Short story: “She”

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It was a crisp fall day where the warm sun caressed the golden leaves but the strong air still sent shivers through her, goosebumps slowly making their way to the surface of her flesh.

I’m leaving, she said.

The wind caught a strand of hair, dragging across her face. She pushed it away and faced him. He held her captive with his hard, dark eyes. How could she do this to him?

I’m leaving, she said again.

A gently urgent breeze whipped the hem of her skirt around her knees. She wrapped her sweater more tightly around her. He stood there so unrelenting and silent; a standoff in the driveway. He made no move towards her and she stood frozen with her hand on the car door handle.

I’m leaving, she said a third time, after a pause.

The wind wrapped around her completely, insistently, and she shivered. She watched his chest rise and fall with each somber breath.

I’m leaving. A whisper.

A final resigned breeze caught her filmy blue scarf and sent it fluttering down like a flag of surrender. Slowly, slowly, he bent down to pick it up and extended it towards her.

She placed her hand in his and followed him back into the house.

Short story: “James”

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James

Violins play softly as I sit drumming my fingers on the red checked tablecloth with flickering candles as the only light in the whole room. This is a horrible spot to meet James for dinner. The candlelight, soft music, Italian food…it all spells out disaster. It’s the final piece of the puzzle, the last straw, the point of no return. It officially labels me as a romantic.

I’m independent, not romantic. It’s my thing. My older sister is the pretty one and I am the tough one, the daughter my Dad doesn’t need to worry about even though I don’t have a husband to take care of me. I’m a smart and strong and independent woman and then I have to go and meet James. Wonderful James, who gives me butterflies and makes me do stupid things like smile to myself at work while I dreamily braid my hair and send text messages with kissy faces and x’s and o’s. I even pretended the other day that I couldn’t open the jar of pickles so he would have to come and help me but it turned out the lid wasn’t even screwed on and so he saw right through what I was doing and laughed and kissed my forehead and called me adorable. How mortifying. No, I’ve never felt this way before.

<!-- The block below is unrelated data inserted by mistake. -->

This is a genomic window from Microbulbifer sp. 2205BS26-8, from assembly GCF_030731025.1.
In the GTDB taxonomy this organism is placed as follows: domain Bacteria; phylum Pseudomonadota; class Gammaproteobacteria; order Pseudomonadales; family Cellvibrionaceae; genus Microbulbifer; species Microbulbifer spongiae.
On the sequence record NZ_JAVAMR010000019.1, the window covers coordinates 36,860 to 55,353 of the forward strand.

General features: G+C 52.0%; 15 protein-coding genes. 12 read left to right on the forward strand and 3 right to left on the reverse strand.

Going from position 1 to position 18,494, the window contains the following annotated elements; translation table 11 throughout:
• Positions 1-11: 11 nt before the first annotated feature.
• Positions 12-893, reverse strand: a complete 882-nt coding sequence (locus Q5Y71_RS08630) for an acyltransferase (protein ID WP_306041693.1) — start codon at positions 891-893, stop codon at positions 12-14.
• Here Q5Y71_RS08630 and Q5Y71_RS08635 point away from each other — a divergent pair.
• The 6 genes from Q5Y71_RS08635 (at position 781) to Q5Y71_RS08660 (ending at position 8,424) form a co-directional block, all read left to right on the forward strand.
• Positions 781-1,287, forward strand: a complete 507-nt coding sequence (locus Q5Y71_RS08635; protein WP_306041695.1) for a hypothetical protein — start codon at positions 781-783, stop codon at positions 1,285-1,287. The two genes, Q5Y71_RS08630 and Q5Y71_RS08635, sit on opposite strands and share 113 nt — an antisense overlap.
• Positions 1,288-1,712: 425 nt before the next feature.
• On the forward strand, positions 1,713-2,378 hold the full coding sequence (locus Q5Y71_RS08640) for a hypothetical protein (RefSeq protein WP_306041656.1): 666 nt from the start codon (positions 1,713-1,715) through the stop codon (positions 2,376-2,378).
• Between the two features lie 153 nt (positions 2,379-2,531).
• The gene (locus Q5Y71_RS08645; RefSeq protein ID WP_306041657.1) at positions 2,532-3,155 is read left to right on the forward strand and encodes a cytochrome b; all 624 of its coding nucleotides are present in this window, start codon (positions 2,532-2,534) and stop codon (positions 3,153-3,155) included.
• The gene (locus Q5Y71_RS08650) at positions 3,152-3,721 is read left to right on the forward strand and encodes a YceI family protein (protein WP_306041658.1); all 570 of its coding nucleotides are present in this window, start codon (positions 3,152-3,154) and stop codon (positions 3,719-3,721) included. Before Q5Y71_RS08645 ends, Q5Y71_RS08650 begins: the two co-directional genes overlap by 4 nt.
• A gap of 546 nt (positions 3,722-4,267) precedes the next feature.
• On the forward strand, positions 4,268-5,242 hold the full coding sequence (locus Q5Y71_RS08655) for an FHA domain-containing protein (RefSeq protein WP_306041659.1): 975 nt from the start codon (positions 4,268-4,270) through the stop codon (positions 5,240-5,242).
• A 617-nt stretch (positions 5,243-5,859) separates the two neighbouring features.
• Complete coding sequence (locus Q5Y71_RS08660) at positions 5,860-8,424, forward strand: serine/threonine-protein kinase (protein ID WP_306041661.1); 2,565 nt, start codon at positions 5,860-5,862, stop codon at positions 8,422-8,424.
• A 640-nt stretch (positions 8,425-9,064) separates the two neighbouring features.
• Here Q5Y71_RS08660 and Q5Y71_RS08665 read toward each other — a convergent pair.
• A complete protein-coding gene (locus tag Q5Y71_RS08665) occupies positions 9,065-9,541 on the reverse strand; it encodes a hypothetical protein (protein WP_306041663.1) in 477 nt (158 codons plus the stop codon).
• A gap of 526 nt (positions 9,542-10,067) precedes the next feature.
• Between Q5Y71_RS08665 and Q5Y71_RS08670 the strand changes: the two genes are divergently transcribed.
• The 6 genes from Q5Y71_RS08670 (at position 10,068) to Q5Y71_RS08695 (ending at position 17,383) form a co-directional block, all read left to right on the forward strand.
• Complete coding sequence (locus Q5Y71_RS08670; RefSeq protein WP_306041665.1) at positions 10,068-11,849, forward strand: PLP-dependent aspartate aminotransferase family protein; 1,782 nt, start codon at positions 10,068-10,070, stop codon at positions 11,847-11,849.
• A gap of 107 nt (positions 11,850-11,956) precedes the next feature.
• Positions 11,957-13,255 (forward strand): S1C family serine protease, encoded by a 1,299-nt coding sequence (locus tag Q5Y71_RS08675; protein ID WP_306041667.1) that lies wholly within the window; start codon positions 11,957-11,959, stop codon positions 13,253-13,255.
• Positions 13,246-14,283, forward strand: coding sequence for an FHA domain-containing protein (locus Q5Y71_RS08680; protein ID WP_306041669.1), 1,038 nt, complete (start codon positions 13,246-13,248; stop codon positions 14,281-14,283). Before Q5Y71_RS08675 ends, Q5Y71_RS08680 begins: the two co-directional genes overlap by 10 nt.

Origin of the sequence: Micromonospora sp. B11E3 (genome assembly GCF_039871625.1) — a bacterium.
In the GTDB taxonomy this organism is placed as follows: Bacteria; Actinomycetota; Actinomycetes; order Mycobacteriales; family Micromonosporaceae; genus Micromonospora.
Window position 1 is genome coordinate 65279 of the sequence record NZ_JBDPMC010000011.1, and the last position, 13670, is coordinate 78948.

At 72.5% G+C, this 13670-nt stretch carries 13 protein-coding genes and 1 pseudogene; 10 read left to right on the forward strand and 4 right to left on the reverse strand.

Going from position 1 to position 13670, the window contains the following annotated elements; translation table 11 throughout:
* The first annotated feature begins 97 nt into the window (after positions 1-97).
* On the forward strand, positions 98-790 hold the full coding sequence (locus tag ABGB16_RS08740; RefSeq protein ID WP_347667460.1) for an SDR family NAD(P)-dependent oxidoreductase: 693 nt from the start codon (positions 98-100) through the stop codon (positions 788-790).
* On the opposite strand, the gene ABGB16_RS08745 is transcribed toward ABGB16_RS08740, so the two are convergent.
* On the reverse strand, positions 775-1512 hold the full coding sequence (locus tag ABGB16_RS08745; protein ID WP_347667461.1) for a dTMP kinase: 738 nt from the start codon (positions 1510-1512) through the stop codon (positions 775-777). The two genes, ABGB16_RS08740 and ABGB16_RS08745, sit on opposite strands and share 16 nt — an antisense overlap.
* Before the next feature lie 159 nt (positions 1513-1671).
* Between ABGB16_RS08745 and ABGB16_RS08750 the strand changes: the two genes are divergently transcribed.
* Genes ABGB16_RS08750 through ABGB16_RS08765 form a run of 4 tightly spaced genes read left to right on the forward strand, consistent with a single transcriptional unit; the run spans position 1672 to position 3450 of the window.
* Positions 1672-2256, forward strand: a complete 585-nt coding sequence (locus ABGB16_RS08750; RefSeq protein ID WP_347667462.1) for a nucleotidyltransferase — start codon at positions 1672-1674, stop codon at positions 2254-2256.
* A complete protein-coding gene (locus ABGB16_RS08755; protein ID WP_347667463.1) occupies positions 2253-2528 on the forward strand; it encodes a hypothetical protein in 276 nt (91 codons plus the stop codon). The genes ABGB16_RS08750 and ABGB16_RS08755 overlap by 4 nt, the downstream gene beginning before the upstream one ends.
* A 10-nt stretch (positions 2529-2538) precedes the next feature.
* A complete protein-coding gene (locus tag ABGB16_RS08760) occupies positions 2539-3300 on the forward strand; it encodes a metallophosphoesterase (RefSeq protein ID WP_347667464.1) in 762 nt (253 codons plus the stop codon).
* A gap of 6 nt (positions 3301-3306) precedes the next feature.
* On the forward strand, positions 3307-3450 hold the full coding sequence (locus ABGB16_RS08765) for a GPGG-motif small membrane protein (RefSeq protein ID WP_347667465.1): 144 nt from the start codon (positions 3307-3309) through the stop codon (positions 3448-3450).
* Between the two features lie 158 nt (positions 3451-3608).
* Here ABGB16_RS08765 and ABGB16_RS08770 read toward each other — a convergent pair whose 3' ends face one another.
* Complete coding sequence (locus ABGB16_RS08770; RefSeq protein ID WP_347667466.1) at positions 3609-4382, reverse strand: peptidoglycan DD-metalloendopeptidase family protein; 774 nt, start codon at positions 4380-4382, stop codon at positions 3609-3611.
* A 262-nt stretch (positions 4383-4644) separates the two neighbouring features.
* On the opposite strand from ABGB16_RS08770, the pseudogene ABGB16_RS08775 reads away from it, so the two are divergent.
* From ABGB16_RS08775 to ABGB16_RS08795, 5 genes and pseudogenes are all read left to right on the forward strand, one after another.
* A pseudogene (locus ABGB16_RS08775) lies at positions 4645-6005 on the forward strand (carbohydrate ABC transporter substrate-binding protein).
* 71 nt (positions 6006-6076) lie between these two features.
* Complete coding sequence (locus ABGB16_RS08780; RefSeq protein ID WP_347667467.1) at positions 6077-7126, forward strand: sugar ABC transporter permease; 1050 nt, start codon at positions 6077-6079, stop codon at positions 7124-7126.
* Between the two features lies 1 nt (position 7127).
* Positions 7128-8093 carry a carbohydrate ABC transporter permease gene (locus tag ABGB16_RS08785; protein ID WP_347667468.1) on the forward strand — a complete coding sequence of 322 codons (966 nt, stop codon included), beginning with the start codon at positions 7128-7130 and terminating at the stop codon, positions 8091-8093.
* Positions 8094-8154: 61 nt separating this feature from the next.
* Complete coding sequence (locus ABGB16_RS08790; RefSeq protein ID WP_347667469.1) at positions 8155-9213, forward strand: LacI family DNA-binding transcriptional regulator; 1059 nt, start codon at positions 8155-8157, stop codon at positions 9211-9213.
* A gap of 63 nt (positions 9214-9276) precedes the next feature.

Jeez, I’ve even gone to church with him the last three Sundays. I’ve never been a very religious person. The truth is, airports see more sincere kisses than wedding chapels. The walls of hospitals hear more prayers than the walls of churches. And then I meet James, and he turns everything I think upside down and I contemplate things like religion and heaven and angels and all other kinds of stuff. I start to enjoy going to his church services, and I like the God he tells me about and I start to wonder if maybe my view of God is messed up, not James’s. His God is different than mine. James talks about forgiveness and redemption and second chances and my God sits up on a dark thundercloud in heaven, angry and disapproving and ready to strike down the pathetic mortals for not living up to His expectations. Especially me.

I sip from my wine glass. It’s a wonder James still stays with me; not only stays, but wants to stay. I have a broken soul; I know that. I don’t pretend otherwise. It makes every one else run screaming but James wants to hear about it; he wants to talk with me about what gives me awful nightmares in the middle of the night and why I hate rainstorms. And so I tell, and he listens and just when I start to think that this story, this secret, this skeleton in my closet will be the end of us, will be too much for him to hear, he just holds me and sometimes I think his eyes are full of tears when he says he wants to protect me from ever being hurt again. And I start to believe that he can. And the scariest part is…I want him to. I don’t hide anything from him anymore. I expose it all, and then I wait for him to run, just like other guys did—not that there’d been a lot of them. But there’s something different about James. He doesn’t run. And I don’t want him to.